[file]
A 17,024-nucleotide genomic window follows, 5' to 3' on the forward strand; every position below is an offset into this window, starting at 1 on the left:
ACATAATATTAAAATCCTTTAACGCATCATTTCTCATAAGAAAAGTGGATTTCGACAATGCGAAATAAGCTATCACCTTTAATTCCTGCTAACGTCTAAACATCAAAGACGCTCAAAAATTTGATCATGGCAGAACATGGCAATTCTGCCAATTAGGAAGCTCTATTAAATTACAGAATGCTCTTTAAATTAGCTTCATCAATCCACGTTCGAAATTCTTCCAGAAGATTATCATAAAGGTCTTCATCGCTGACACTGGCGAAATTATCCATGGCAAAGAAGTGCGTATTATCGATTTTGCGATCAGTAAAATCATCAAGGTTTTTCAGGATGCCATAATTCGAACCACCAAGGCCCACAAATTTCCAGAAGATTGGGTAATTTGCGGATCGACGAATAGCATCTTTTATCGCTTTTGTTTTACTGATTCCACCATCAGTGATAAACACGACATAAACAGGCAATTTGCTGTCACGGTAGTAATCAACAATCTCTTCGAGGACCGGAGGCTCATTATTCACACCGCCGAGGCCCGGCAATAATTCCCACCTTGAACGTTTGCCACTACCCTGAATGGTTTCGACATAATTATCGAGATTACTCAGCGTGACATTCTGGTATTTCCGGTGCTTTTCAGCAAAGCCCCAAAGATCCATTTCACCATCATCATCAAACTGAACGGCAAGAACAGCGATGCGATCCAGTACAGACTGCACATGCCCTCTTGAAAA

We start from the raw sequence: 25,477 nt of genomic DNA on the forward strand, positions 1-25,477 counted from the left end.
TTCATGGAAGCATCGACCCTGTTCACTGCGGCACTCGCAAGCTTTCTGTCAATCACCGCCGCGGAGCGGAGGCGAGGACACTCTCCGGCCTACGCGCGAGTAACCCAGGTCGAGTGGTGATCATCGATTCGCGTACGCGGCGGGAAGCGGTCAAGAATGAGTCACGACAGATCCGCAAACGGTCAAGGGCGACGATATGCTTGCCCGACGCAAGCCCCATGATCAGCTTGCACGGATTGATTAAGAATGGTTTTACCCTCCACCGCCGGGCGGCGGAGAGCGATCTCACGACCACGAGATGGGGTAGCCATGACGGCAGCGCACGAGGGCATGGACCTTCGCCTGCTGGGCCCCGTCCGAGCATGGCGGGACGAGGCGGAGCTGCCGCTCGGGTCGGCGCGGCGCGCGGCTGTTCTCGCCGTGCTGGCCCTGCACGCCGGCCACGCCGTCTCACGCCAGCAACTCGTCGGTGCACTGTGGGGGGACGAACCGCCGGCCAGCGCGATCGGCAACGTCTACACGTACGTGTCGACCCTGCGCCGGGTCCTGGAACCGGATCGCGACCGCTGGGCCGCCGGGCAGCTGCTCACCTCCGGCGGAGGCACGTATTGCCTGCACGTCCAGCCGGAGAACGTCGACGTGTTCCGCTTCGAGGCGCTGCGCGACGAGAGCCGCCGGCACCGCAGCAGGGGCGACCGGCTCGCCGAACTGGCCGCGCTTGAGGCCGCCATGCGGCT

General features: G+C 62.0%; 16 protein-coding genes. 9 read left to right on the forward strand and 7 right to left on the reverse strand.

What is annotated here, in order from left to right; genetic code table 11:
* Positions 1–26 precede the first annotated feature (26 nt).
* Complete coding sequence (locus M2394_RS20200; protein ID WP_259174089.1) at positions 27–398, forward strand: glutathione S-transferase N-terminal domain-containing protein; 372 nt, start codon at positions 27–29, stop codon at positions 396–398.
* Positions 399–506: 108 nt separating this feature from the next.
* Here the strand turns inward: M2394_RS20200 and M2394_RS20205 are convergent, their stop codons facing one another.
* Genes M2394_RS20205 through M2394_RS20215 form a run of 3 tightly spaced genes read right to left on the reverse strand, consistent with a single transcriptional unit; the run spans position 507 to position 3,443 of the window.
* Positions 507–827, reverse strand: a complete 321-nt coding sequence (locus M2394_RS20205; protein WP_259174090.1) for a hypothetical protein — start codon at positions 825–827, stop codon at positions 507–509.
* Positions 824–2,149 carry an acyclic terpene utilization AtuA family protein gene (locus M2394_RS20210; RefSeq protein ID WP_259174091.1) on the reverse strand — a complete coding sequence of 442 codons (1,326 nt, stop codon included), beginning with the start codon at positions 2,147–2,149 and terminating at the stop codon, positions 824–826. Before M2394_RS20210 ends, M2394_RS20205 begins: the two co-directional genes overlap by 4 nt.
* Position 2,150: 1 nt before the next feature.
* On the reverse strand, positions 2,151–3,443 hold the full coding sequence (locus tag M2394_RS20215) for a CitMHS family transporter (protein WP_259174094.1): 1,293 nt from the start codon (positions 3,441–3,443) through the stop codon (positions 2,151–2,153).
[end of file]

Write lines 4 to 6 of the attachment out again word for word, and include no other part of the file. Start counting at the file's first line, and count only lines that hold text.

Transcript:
TTCATGGAAGCATCGACCCTGTTCACTGCGGCACTCGCAAGCTTTCTGTCAATCACCGCCGCGGAGCGGAGGCGAGGACACTCTCCGGCCTACGCGCGAGTAACCCAGGTCGAGTGGTGATCATCGATTCGCGTACGCGGCGGGAAGCGGTCAAGAATGAGTCACGACAGATCCGCAAACGGTCAAGGGCGACGATATGCTTGCCCGACGCAAGCCCCATGATCAGCTTGCACGGATTGATTAAGAATGGTTTTACCCTCCACCGCCGGGCGGCGGAGAGCGATCTCACGACCACGAGATGGGGTAGCCATGACGGCAGCGCACGAGGGCATGGACCTTCGCCTGCTGGGCCCCGTCCGAGCATGGCGGGACGAGGCGGAGCTGCCGCTCGGGTCGGCGCGGCGCGCGGCTGTTCTCGCCGTGCTGGCCCTGCACGCCGGCCACGCCGTCTCACGCCAGCAACTCGTCGGTGCACTGTGGGGGGACGAACCGCCGGCCAGCGCGATCGGCAACGTCTACACGTACGTGTCGACCCTGCGCCGGGTCCTGGAACCGGATCGCGACCGCTGGGCCGCCGGGCAGCTGCTCACCTCCGGCGGAGGCACGTATTGCCTGCACGTCCAGCCGGAGAACGTCGACGTGTTCCGCTTCGAGGCGCTGCGCGACGAGAGCCGCCGGCACCGCAGCAGGGGCGACCGGCTCGCCGAACTGGCCGCGCTTGAGGCCGCCATGCGGCT

General features: G+C 62.0%; 16 protein-coding genes. 9 read left to right on the forward strand and 7 right to left on the reverse strand.

What is annotated here, in order from left to right; genetic code table 11: